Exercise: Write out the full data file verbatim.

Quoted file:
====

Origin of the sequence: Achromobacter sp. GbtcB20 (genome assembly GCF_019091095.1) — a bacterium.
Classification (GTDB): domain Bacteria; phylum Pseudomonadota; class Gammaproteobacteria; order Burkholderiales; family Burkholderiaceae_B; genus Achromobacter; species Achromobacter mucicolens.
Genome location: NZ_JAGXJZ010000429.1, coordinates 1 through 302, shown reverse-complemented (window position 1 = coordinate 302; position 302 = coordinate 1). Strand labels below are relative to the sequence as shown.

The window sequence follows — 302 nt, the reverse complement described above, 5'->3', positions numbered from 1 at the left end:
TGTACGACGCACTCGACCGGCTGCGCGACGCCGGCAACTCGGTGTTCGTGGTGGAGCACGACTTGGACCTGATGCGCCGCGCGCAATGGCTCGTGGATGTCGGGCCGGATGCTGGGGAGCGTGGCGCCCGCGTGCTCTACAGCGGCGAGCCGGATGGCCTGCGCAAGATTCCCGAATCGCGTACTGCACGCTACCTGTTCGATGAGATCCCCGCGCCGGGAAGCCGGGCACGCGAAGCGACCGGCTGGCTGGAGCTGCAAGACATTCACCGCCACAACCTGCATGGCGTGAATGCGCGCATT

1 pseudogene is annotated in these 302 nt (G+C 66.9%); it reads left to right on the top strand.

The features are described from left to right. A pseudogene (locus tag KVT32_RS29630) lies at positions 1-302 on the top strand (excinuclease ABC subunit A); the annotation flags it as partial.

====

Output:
Origin of the sequence: Achromobacter sp. GbtcB20 (genome assembly GCF_019091095.1) — a bacterium.
Classification (GTDB): domain Bacteria; phylum Pseudomonadota; class Gammaproteobacteria; order Burkholderiales; family Burkholderiaceae_B; genus Achromobacter; species Achromobacter mucicolens.
Genome location: NZ_JAGXJZ010000429.1, coordinates 1 through 302, shown reverse-complemented (window position 1 = coordinate 302; position 302 = coordinate 1). Strand labels below are relative to the sequence as shown.

The window sequence follows — 302 nt, the reverse complement described above, 5'->3', positions numbered from 1 at the left end:
TGTACGACGCACTCGACCGGCTGCGCGACGCCGGCAACTCGGTGTTCGTGGTGGAGCACGACTTGGACCTGATGCGCCGCGCGCAATGGCTCGTGGATGTCGGGCCGGATGCTGGGGAGCGTGGCGCCCGCGTGCTCTACAGCGGCGAGCCGGATGGCCTGCGCAAGATTCCCGAATCGCGTACTGCACGCTACCTGTTCGATGAGATCCCCGCGCCGGGAAGCCGGGCACGCGAAGCGACCGGCTGGCTGGAGCTGCAAGACATTCACCGCCACAACCTGCATGGCGTGAATGCGCGCATT

1 pseudogene is annotated in these 302 nt (G+C 66.9%); it reads left to right on the top strand.

The features are described from left to right. A pseudogene (locus tag KVT32_RS29630) lies at positions 1-302 on the top strand (excinuclease ABC subunit A); the annotation flags it as partial.